1 Defining epidemiology
Epidemiology has been defined as ‘the study of how often diseases occur in different groups of people and why’ (Coggon et al., 2003, p. 1). It is concerned not only with the distribution of disease within a particular group or population, but also with the causes of disease. Epidemiologists are in many ways disease detectives (Bailey et al., 2005), tracking down disease to discover why it occurs as well as when and where it occurs. Although the term ‘epidemiology’ literally means the ‘science of epidemics’, it actually has a much broader remit and explains why and how diseases occur and spread, what causes them and how they can be contained. The types of events that are of interest to epidemiology include morbidity (disease), disability, mortality (death), recovery and the use of health services. There is also a whole area known as ‘psychiatric epidemiology’ where the distribution of, and risk factors for, mental illness are studied.
Epidemiology focuses on populations or communities. These can be very large, such as a nation or continent, or groups within larger populations. So a population such as that of the UK might be broken down into the four nations, or specified health districts. But epidemiology is concerned not just with geographical groupings: often it focuses on such diverse groups as different occupations or residents in nursing homes. The key feature is that it investigates a ‘population at risk’: ‘The population at risk is the group of people, healthy or sick, who would be counted as cases if they had the disease being studied’ (Coggon et al., 2003, p. 1). It is therefore important to ensure that the population under study is capable of having the disease or condition.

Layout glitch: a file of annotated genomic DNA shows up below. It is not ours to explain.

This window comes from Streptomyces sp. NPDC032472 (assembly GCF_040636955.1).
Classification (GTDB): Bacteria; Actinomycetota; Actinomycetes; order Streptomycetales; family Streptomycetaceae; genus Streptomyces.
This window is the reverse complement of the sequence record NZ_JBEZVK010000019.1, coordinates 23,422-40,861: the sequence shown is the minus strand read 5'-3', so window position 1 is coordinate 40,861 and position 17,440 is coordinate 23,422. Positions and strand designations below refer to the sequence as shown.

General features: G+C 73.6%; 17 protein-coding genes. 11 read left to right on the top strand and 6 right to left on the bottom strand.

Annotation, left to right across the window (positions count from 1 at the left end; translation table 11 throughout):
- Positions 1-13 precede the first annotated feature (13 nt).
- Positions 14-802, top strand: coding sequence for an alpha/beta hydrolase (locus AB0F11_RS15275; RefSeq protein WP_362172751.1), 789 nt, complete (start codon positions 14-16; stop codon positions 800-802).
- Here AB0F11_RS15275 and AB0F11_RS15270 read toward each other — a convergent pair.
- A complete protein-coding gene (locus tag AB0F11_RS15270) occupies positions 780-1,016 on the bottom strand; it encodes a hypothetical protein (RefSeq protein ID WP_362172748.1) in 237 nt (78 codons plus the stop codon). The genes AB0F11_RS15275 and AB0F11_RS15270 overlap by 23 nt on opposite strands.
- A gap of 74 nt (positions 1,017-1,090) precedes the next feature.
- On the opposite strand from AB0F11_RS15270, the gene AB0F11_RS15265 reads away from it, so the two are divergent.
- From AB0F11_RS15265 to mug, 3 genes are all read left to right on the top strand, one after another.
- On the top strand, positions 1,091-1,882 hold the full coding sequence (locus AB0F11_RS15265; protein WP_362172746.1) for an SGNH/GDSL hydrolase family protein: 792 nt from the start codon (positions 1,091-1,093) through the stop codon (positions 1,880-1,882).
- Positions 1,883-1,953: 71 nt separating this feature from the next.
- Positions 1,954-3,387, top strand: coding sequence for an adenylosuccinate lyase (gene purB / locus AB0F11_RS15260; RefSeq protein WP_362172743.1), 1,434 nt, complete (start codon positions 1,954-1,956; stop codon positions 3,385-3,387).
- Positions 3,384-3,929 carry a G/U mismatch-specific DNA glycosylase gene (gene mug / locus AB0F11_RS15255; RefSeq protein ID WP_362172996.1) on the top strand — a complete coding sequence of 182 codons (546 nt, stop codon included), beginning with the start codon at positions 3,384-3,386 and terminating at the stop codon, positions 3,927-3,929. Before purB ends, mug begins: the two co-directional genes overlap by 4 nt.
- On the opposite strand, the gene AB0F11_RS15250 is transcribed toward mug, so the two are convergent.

Thinking point: Why might an epidemiologist study pregnant women only?
A reason for studying pregnant women might be to investigate morning sickness or gestational diabetes or the use of antenatal facilities. Studies of prostate cancer, on the other hand, would exclude women.
Epidemiology is the scientific foundation for public health in that it assists in identifying the health problems in particular communities, can assess the relevance of prevention and evaluate the effectiveness of preventive interventions (Tannahill, 1994, p. 97). Public health practitioners rely, to a large extent, on epidemiological data to provide valuable information about the health of their population. It is therefore important to understand the principles behind epidemiological methods and techniques.
Methodologically, epidemiology adheres to the principles of the ‘scientific method’. This is the way of knowing that is considered to be acceptable within biomedicine. The research method embedded in this paradigm falls under the umbrella of quantitative research methods; that is, it emphasises the collection of objective quantifiable data which can then be subjected to statistical procedures. Before exploring some of the methods and procedures used in epidemiology, the origins of modern epidemiology are briefly examined.